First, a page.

Analysis : Found : 51.8%, C; 5.67%, H; 0.25%, N. Calculated : 52.0%, C; 5.65% H; 9.35%, N.

b. 1-cyclohexyl-3-(2-sulphamoylphenyl)barbituric acid

A mixture of N-cyclohexyl-N'-(2-fluorosulphonylphenyl) urea (300 g, 1 mole), malonic acid (156 g, 1 mole) and acetylchloride (427 ml, 6 moles) was refluxed for 4 hours with stirring, cooled to room temperature, poured into water (4.25 l) and stirred for 1 hour to decompose the excess of acetylchloride. Then the 1-cyclohexyl-3-(2-fluorosulphonylphenyl)barbituric acid formed was added with portions and with stirring to 1N ammoniumhydroxide (5 l, 5 moles). After the last addition, stirring was continued for still an hour. Some insoluble material was filtered off and the filtrate was carefully acidified with 6N sulphuric acid (835 ml) whilst cooling by the addition of crushed ice. After 1 hour the precipitate was collected, digested with water (2.5 l), filtered off and dried, yielding 180-270 g of a product containing 69-81% of the desired barbituric acid (by titration of the CH2), the remaining 19-31% consisting mainly of 1-cyclohexyl-2-acetyl-3-(2-sulphamoylphenyl)barbituric acid, as determined by TLC and NMR.

c. An alternative preparation of 1-cyclohexyl-3-(2-sulphamoylphenyl)barbituric acid is as follows

Malonyldichloride (168 g, 1.2 mole) was added with stirring to N-cyclohexyl-N'-(2-fluorosulphonylphenyl)urea (270 g, 0.9 mole) in dry chloroform (1500 ml). This mixture was heated for 6 hours at 40-50 C. and then cooled below 20 C., whereupon 300 ml of methanol were added cautiously. The reaction mixture was then evaporated under reduced pressure yielding 253 g of 1-cyclohexyl-3-(2-fluorosulphonylphenyl)barbituric acid. This sulphofluoride was converted into the sulphonamide as described under b) with a nearly quantitative yield.

PREPARATION 2 a. N-butyl-N'-(4-sulphamoylphenyl) urea

A mixture of 4-aminobenzenesulphonamide (172 g, 1 mole), butylisocyanate (99 g, 1 mole) and acetone (150 ml) was refluxed for 7 hours. The urea, crystallizing after cooling, was collected and washed with acetone. Yield : 188 g. Melting point : 193 C. A second crop (48 g) was obtained by concentrating the filtrate to 0.5 l. The NMR spectrum was wholly consistent with the formula of N-butyl-N'-(4-sulphamoylphenyl) urea.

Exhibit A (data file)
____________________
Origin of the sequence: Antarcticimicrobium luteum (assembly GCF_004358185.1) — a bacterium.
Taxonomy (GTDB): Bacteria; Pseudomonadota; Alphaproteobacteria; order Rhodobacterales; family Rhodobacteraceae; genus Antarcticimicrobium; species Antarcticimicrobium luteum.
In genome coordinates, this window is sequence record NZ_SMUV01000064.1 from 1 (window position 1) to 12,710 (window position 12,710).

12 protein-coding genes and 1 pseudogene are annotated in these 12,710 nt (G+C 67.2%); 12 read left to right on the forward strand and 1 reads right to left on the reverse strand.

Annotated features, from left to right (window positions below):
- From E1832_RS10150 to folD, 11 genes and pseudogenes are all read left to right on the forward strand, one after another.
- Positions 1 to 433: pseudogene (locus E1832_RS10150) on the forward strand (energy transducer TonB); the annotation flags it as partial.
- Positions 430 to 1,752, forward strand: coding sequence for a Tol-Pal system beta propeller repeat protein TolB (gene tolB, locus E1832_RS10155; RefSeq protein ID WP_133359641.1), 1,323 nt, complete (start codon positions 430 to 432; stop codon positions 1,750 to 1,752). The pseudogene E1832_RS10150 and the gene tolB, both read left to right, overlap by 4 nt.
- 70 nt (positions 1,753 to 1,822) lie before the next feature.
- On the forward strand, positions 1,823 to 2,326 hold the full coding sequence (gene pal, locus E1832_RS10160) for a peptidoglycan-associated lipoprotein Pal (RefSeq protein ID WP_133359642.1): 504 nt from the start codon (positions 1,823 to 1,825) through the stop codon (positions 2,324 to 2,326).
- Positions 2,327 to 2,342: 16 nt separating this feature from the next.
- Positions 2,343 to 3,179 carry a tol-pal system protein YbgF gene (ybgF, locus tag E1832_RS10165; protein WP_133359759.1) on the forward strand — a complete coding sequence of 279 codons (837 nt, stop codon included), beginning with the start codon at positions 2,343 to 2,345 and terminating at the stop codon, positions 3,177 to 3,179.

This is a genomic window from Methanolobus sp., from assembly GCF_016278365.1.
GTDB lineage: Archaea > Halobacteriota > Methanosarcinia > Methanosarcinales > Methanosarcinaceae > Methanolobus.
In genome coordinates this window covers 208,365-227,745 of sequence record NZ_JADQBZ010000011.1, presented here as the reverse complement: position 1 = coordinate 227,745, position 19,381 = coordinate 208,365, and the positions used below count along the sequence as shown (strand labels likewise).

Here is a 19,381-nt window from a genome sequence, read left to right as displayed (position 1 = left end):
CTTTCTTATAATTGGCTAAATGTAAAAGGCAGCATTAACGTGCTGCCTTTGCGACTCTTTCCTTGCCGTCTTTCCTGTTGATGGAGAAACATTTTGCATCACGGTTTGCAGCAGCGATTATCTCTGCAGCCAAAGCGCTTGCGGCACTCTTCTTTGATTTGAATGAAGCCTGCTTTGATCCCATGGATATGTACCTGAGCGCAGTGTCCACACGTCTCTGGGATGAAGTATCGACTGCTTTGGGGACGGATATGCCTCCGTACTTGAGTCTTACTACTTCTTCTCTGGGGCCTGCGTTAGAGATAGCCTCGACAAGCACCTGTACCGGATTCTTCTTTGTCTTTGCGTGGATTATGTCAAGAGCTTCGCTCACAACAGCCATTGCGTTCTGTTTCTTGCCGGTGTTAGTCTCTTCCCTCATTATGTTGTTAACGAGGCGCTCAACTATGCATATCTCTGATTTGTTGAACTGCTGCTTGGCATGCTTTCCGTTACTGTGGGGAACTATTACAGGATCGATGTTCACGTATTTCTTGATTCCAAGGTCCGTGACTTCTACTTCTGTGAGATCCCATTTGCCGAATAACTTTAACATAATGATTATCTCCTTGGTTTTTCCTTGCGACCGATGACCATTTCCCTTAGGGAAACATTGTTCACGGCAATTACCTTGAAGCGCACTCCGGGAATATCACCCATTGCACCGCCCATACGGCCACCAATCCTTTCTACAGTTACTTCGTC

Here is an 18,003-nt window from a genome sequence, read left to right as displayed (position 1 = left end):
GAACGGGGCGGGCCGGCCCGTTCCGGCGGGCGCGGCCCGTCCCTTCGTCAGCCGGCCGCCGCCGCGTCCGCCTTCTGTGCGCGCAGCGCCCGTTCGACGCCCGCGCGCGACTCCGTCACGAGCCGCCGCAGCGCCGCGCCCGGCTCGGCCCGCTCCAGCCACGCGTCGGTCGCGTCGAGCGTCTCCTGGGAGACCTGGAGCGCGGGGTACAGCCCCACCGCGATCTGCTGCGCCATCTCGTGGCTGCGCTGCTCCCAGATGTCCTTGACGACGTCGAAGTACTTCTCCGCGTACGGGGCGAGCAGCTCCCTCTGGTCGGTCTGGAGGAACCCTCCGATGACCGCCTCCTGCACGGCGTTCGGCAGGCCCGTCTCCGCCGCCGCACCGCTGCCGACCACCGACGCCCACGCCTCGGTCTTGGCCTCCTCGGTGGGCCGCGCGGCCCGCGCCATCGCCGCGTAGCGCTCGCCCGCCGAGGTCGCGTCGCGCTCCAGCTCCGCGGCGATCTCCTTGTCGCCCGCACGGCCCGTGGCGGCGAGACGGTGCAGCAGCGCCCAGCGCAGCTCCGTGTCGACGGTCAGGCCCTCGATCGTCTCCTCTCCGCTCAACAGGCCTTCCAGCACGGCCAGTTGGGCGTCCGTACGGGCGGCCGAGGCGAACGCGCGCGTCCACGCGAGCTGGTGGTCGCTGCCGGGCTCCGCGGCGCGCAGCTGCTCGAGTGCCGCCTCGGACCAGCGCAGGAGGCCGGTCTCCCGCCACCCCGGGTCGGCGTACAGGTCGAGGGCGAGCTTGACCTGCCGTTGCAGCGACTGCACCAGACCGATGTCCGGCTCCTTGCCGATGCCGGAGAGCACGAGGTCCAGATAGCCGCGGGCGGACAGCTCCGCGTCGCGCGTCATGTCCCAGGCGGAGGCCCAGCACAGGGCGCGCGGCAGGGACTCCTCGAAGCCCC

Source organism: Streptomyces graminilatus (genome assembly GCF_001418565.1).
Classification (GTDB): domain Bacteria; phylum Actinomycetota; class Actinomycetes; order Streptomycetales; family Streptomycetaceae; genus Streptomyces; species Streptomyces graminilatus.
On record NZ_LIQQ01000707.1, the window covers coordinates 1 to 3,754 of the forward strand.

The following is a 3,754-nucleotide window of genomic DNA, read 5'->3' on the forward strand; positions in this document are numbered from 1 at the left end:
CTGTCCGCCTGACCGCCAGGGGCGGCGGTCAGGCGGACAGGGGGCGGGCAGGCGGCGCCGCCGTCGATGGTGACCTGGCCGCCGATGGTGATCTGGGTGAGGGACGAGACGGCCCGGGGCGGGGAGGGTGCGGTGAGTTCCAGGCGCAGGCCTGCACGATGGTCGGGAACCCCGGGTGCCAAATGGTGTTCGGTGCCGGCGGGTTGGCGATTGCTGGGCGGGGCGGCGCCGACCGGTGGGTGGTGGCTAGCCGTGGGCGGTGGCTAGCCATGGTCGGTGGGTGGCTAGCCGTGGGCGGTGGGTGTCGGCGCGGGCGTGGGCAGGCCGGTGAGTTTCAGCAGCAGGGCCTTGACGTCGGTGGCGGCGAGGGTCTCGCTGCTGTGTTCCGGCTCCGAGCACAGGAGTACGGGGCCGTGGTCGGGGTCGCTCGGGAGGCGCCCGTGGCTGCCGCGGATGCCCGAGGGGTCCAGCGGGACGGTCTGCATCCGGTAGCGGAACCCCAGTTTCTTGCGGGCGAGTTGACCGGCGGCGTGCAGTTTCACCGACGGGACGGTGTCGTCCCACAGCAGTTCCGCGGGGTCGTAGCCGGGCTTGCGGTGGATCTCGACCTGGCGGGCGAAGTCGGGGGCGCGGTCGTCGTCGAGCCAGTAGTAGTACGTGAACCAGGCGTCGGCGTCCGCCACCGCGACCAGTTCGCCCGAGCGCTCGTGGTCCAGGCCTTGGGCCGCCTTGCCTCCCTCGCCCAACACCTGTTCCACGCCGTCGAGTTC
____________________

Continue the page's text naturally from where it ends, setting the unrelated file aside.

b. 1-butyl-3-(4-sulphamoylphenyl) barbituric acid

To the urea of preparation 2(a) (13.5 g; 0.05 mole) and malonic acid (6.25 g; 0.06 mole) in acetic acid (30 ml) at 60-70 C., acetic anhydride (20 ml) was added dropwise, whereupon the temperature was raised to 90-95 C. After 6 hours the mixture was poured into 1 N sulphuric acid (200 ml) and refluxed with stirring for 15 minutes. After cooling to room temperature, the precipitate was collected and recrystallized from isopropanol, yielding a product (8.5 g) containing 87% of the desired barbituric acid, the remaining 13% consisting mainly of isopropanol as determined by titration, TLC and NMR respectively.

The symmetrical oxonol dyes of the present invention can be prepared by allowing the appropriately substituted barbituric acids of formula V to react in the presence of a base such as triethylamine or pyridine and optionally in the presence of an inert solvent such as acetonitrile with compounds known to those skilled in the art for introducing a methine chain in methine dyes. For more details about such compounds reference may be made to UK Pat. No. 1,133,986.

More particularly, for the introduction of a trimethine chain an alkoxyacrolein acetal, anilinoacrolein anil or malondialdehyde diacetal can be used whereas for introducing a pentamethine chain glutacondialdehyde dianil can be used.